Three hole trigger . . . does anyone proof read this crap?

    • Kovacs Jeno

      The New Patented “Invisible Stealth Hole” (TM) Technology!!! More tactical than EVER.

    • RSG

      Did you watch the video?

      • Spencerhut

        Did you look at the spec sheet?

    • iksnilol

      The holes are behind, you can’t see them without disassembling the pistol.

  • Spencerhut

    . . . and the video is pathetic propaganda . . . .

  • Sid Collins

    I need two… for reasons….
    Seriously though, I had the opportunity to fire one about 10 years ago and thoroughly enjoyed it. It was not a harsh gun to shoot. Recoil was manageable. No failures in the 50 rounds I had to shoot.

  • Giolli Joker

    Is “Railgun” a trademark name of Colt for railed frames or they just got inventive with the description?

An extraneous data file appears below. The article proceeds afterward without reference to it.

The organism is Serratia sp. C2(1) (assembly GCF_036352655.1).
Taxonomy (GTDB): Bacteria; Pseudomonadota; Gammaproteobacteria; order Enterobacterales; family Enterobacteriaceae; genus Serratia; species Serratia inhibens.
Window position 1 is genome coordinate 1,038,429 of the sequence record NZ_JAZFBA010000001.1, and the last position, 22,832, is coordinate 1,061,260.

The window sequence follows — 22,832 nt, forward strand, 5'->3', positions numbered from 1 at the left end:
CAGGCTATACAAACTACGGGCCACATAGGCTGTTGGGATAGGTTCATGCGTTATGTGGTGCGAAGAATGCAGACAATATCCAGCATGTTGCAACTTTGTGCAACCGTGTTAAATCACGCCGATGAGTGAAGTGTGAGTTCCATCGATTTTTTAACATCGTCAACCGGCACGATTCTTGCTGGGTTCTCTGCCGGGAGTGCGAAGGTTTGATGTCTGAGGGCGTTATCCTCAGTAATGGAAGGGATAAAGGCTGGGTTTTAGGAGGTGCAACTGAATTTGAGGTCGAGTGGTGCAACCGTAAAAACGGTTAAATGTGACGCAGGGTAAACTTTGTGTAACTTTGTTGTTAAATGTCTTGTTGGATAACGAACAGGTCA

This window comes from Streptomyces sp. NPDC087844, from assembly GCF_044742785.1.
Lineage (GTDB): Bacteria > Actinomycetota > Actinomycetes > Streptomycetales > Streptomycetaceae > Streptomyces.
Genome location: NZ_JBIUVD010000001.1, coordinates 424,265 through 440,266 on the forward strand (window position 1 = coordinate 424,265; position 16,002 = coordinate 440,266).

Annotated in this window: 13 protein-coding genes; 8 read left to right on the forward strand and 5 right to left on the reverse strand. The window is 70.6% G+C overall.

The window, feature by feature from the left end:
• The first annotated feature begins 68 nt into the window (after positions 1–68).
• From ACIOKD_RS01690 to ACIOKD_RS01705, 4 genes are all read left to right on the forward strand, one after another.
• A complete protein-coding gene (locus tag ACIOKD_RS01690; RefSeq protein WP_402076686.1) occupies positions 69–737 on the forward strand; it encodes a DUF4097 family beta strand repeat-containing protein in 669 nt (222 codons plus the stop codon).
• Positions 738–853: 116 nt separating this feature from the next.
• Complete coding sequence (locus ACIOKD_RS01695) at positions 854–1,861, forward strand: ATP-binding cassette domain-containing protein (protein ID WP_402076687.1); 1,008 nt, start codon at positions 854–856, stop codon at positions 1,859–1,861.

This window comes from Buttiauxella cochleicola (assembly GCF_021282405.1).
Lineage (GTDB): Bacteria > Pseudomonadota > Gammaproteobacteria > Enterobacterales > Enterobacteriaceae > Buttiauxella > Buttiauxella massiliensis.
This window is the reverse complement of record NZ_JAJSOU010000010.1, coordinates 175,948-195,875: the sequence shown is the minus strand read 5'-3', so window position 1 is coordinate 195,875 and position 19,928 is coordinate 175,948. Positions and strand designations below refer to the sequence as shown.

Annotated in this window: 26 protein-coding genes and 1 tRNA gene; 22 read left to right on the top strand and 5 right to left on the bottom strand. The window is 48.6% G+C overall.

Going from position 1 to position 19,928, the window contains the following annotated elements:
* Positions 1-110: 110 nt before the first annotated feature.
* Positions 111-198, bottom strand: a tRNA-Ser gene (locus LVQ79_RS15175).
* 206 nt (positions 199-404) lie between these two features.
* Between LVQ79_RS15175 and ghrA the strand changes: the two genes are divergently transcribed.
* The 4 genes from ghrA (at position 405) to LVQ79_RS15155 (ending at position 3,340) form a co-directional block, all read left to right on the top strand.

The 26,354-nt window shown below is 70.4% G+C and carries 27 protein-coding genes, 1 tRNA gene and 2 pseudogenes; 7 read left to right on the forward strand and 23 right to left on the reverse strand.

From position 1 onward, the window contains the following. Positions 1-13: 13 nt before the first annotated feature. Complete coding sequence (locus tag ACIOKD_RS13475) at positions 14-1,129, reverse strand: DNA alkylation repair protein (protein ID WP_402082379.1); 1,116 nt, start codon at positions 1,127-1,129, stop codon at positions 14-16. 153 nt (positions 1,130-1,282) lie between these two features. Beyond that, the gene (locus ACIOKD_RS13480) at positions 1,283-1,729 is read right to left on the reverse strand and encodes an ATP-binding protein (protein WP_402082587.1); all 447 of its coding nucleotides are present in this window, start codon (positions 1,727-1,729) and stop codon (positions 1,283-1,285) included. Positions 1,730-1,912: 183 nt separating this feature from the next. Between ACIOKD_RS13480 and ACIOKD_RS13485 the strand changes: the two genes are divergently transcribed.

Anyway, it looks good, especially the upgraded sights.
    Let’s hope it performs as it promises.

  • Paul Rain

    Near .41 Magnum ballistics? Well, that can only be a wild marketing success.


      Do the research. Go back to Jeff Cooper and the Bren 10. See the results and why he was pushing the 10mm. Better in all ways than the .45. At top loadings it is indeed in the .41 magnum range. As a controllable defense arm shoot 200g or 180g in the 1050 fps range. Push it to 1150 if you can control your double taps. A very versatile round that can be custom tuned to what you want it for.

  • FulMetlJakit

    Really hoping this is a small step on the lengthy path to Make Colt Great Again.
    Seriously though, re-release the Snake series.
    Maybe a higher grade lever action in Magnum pistol calibers to compete with/slightly undercut Henry?
    That “gentleman’s agreement” with Winchester surely can’t still be in effect, right?
    Trap guns, budget hunter bolt actions, there is a huge market out there for them to at least try and tap, instead of squeezing the same fruit and praying for .MIL contracts again.

  • gunsandrockets

    9mm LW Commander?


  • Ben

    Yawn. Python or GTFO.

    • pithy

      Python in proper bluing. The Cobra with the Taurus finish isn’t winning any beauty contests.